Lee Strobel is one of the best-known. He recently wrote Case for Faith and Case for Christ, but even earlier than that, another generation before that, there was Josh McDowell. He was a lawyer, and he put the Gospels on trial, with the goal of disproving them. And you know what happened? He ended up being converted, and he’s one of the biggest evangelists today and sharer of Bibles everywhere. And he’s written any number of books that you can look up.

Our hope, our living hope, is based on the fact that we have a living God, one whose Son was resurrected from the dead. And because of that, we have been adopted by God and we are children of God, like Christ, and we are the beneficiary of God who will receive an inheritance that can never perish, fade, or spoil.

The New Testament regularly uses the word inheritance (the word in Greek is kleronomia) to refer not only to the earthly inheritance, but also to a believer’s share in the heavenly kingdom, his or her heavenly reward. So it’s used in a couple of different contexts. But it’s a fact. it’s been written in blood, literally, the blood of Jesus Christ.

Because of that we have a living hope. So we can know that, even if He doesn’t save us in this moment from the fire, the refiner’s fire, we have a hope that we can depend upon. Peter says we can even rejoice, and we can proclaim that hope. That is what the psalmists do in the third part of their psalms of lament.

I do want to touch on one other thing and that is that there is always the question, why do the righteous have to suffer? We’ve talked previously about God’s plan, and last week about God’s perspective, and the fact that it says suffering builds patience, and patience builds endurance, endurance builds character, and character brings faith.

I’ve also spoken of the fact that nobody ever grows without pain. From the time you’re born to the time you die, any growth – physically, spiritually, mentally – comes with pain and discipline. It doesn’t just happen.

But in regards to suffering, C.S. Lewis had a very interesting thing to say, that I just want to share with you. C.S. Lewis was once asked in an interview, “Why do the righteous suffer?” And he replied, “Why not? They’re the only ones who can take it.”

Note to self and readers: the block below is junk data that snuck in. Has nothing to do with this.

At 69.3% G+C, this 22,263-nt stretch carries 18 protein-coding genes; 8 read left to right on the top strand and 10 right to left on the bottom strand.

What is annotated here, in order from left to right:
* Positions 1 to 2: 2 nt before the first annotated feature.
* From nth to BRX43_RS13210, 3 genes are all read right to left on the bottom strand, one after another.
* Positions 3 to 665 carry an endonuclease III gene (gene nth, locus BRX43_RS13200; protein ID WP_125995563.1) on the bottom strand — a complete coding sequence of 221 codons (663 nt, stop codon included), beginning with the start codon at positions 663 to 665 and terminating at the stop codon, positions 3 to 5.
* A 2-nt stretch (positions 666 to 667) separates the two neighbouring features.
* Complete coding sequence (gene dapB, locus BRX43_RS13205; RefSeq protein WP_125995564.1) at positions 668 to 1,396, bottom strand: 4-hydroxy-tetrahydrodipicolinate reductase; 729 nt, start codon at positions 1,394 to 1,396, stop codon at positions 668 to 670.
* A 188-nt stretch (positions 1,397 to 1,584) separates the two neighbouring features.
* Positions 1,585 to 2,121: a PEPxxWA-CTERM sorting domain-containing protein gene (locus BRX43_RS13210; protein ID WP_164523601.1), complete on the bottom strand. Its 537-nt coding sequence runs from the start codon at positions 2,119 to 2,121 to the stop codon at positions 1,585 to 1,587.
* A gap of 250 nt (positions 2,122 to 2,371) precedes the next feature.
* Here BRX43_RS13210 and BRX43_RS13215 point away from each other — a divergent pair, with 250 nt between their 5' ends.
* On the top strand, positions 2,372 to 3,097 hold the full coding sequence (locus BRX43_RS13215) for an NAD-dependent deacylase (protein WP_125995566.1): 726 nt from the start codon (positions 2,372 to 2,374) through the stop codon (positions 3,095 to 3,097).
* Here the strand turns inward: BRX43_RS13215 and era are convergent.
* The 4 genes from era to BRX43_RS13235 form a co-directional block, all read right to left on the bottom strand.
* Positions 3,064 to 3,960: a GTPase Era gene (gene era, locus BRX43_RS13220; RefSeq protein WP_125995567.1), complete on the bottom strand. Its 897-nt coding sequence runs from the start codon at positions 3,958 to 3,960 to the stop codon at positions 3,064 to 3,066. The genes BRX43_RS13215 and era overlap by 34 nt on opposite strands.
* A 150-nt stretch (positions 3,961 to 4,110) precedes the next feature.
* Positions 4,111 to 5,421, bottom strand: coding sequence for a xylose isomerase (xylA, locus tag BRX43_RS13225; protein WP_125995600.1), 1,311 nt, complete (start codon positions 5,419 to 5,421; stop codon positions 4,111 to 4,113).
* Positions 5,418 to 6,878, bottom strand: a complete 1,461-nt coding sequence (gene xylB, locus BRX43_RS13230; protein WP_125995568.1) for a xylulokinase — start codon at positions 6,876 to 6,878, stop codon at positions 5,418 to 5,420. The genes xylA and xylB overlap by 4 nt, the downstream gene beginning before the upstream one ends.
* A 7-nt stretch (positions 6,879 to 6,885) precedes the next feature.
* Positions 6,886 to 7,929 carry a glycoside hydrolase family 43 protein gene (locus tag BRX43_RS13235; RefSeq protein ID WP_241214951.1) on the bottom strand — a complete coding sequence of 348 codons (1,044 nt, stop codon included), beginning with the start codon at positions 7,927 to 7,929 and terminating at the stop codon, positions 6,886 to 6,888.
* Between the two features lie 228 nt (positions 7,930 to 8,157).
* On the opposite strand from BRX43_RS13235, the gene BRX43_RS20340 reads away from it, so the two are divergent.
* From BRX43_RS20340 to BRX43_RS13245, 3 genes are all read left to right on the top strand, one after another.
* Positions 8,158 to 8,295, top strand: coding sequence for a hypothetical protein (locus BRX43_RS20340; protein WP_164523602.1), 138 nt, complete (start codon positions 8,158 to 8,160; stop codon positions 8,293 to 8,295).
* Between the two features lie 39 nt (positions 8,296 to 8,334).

Let that sink in for a moment. They’re the only ones who can take it. He’s not being elitist here. He’s being a realist. In the crux of the suffering, the kind of suffering frequently that occurs, people who do not have faith in Jesus Christ begin to experience despair. And despair leads to a loss of hope and a loss of will, a loss of a desire to move forward, a loss of a desire to make things better. You begin to get a fatalistic sort of resignation to whatever is going on.

But Christians, people who have the living hope in Jesus Christ, people who have an understanding of the promise of an inheritance, people who know that God is with them and loves them and will never leave nor forsake them no matter how dark it gets – they can move through it, trusting in God, until they get to the other side.

It doesn’t mean they don’t experience the darkness. It doesn’t mean they don’t experience the hurt. It doesn’t mean they don’t experience the pain. Because they do. But they have something to counterbalance it, Something to help bring the healing.

There may be scars. There are almost always scars where there’s been a wound that’s deep enough. I’m sure that many of you have scars on your bodies and on your spirits, that you could tell about, and each one tells a story. But they healed. And you are once again whole, because of Jesus Christ.

So when the world is just wrong, how do we see God? Where do we see God? First of all, we see God right next to us. And we see God by remembering the fact of what He has already done. And no matter what He has done in your life, there is one thing that He has done in every single life of every single believer.

That is, He sent His Son, who suffered even worse than we are suffering, and died, and then God raised him again. Just for us, because He loves us. And that one act, that one fact, that one reality, will bring us a hope that will allow us to see God, even in the darkest of times.

It may be a light that’s at the end of the tunnel. It may be an imagined light on the other side of a mountain. But we know it’s there, just like we know the sun’s there even in the middle of the night. Even on the night of a new moon, where you don’t get the reflected light of the moon, we know the sun’s there.

And so is God. And because of that, we can trust in Him. And we can say, with the musicians, “It is well with my soul. It is well, it is well with my soul. Mate be well with your soul as well, no matter what your trial is that you’re going through.

In the name of the Father, the Son, and the Holy Spirit. Amen.